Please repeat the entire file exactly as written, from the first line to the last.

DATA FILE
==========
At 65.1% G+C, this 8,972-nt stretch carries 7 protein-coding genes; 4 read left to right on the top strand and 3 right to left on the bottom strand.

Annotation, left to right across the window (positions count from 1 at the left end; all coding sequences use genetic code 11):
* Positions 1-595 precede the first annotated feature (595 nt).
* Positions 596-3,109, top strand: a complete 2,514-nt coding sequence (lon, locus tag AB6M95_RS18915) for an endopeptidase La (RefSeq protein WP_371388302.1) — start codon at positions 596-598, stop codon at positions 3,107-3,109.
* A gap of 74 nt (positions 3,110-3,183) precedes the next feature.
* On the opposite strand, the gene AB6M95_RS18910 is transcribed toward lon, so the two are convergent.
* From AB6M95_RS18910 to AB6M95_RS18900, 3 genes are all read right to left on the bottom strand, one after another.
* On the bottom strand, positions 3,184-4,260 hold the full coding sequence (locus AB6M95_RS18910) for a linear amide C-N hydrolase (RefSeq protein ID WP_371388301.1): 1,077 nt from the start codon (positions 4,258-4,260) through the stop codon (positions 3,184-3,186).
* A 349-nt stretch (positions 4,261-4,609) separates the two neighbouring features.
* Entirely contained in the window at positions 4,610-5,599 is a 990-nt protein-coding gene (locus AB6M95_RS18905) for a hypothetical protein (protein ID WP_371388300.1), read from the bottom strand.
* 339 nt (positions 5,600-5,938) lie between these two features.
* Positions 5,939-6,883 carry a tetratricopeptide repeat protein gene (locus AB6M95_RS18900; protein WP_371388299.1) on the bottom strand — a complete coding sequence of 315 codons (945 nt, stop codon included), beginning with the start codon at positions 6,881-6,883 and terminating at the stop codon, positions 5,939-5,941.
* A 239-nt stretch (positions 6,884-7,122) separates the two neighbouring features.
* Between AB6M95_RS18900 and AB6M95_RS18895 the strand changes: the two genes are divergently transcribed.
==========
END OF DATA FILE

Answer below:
At 65.1% G+C, this 8,972-nt stretch carries 7 protein-coding genes; 4 read left to right on the top strand and 3 right to left on the bottom strand.

Annotation, left to right across the window (positions count from 1 at the left end; all coding sequences use genetic code 11):
* Positions 1-595 precede the first annotated feature (595 nt).
* Positions 596-3,109, top strand: a complete 2,514-nt coding sequence (lon, locus tag AB6M95_RS18915) for an endopeptidase La (RefSeq protein WP_371388302.1) — start codon at positions 596-598, stop codon at positions 3,107-3,109.
* A gap of 74 nt (positions 3,110-3,183) precedes the next feature.
* On the opposite strand, the gene AB6M95_RS18910 is transcribed toward lon, so the two are convergent.
* From AB6M95_RS18910 to AB6M95_RS18900, 3 genes are all read right to left on the bottom strand, one after another.
* On the bottom strand, positions 3,184-4,260 hold the full coding sequence (locus AB6M95_RS18910) for a linear amide C-N hydrolase (RefSeq protein ID WP_371388301.1): 1,077 nt from the start codon (positions 4,258-4,260) through the stop codon (positions 3,184-3,186).
* A 349-nt stretch (positions 4,261-4,609) separates the two neighbouring features.
* Entirely contained in the window at positions 4,610-5,599 is a 990-nt protein-coding gene (locus AB6M95_RS18905) for a hypothetical protein (protein ID WP_371388300.1), read from the bottom strand.
* 339 nt (positions 5,600-5,938) lie between these two features.
* Positions 5,939-6,883 carry a tetratricopeptide repeat protein gene (locus AB6M95_RS18900; protein WP_371388299.1) on the bottom strand — a complete coding sequence of 315 codons (945 nt, stop codon included), beginning with the start codon at positions 6,881-6,883 and terminating at the stop codon, positions 5,939-5,941.
* A 239-nt stretch (positions 6,884-7,122) separates the two neighbouring features.
* Between AB6M95_RS18900 and AB6M95_RS18895 the strand changes: the two genes are divergently transcribed.